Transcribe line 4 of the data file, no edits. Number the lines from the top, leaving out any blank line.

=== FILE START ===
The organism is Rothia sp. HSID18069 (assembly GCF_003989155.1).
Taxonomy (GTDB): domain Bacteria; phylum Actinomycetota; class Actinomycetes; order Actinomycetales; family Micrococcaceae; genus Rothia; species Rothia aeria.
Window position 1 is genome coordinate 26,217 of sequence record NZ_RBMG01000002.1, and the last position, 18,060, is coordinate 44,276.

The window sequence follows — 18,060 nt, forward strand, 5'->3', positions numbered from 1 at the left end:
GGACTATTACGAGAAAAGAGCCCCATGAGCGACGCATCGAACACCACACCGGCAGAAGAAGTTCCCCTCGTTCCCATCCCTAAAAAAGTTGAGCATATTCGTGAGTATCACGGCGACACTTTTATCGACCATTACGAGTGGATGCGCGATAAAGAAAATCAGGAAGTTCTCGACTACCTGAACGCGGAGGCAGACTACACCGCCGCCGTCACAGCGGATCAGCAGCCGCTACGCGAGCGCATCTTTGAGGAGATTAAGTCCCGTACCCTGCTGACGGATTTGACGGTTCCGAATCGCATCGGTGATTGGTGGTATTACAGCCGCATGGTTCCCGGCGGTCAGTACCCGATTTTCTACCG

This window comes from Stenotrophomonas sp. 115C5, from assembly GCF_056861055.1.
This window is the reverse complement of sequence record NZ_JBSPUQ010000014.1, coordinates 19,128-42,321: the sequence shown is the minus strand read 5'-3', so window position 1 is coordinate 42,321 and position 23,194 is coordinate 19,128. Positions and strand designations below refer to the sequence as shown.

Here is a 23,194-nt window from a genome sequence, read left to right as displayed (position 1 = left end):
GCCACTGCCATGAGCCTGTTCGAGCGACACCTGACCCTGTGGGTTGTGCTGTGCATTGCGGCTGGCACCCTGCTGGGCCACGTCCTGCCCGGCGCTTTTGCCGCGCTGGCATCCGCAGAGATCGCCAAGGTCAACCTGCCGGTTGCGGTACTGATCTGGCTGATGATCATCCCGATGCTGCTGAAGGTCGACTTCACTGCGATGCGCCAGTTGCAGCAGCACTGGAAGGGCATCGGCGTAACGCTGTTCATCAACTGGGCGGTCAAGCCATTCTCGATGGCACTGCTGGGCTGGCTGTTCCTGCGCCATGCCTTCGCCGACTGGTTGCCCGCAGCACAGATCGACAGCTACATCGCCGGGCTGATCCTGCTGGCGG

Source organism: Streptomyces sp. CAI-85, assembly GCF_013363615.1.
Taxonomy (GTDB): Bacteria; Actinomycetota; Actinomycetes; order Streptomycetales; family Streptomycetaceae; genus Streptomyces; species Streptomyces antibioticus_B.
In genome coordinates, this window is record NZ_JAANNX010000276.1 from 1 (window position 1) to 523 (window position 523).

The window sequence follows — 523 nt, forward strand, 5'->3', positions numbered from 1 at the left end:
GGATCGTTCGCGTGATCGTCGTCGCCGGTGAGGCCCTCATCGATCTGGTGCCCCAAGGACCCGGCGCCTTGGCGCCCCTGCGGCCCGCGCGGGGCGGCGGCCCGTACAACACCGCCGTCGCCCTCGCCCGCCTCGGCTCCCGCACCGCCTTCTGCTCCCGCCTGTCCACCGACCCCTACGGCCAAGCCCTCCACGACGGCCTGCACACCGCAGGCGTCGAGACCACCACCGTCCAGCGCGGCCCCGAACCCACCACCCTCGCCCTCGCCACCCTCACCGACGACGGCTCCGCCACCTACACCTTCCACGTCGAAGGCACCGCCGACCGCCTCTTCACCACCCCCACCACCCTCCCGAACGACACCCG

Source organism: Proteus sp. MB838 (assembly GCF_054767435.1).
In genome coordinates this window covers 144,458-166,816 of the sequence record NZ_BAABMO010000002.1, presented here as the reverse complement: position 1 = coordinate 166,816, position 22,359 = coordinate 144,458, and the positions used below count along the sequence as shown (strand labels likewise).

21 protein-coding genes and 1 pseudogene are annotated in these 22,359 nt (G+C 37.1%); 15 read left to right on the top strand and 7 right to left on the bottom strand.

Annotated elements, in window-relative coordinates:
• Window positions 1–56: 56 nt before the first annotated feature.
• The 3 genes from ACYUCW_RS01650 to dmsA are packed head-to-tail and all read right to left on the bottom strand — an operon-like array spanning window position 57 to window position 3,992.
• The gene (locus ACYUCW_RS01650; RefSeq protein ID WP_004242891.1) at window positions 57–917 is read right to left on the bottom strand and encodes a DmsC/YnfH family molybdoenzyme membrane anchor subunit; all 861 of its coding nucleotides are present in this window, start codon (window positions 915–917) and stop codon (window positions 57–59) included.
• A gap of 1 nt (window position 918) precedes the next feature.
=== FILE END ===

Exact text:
The window sequence follows — 18,060 nt, forward strand, 5'->3', positions numbered from 1 at the left end: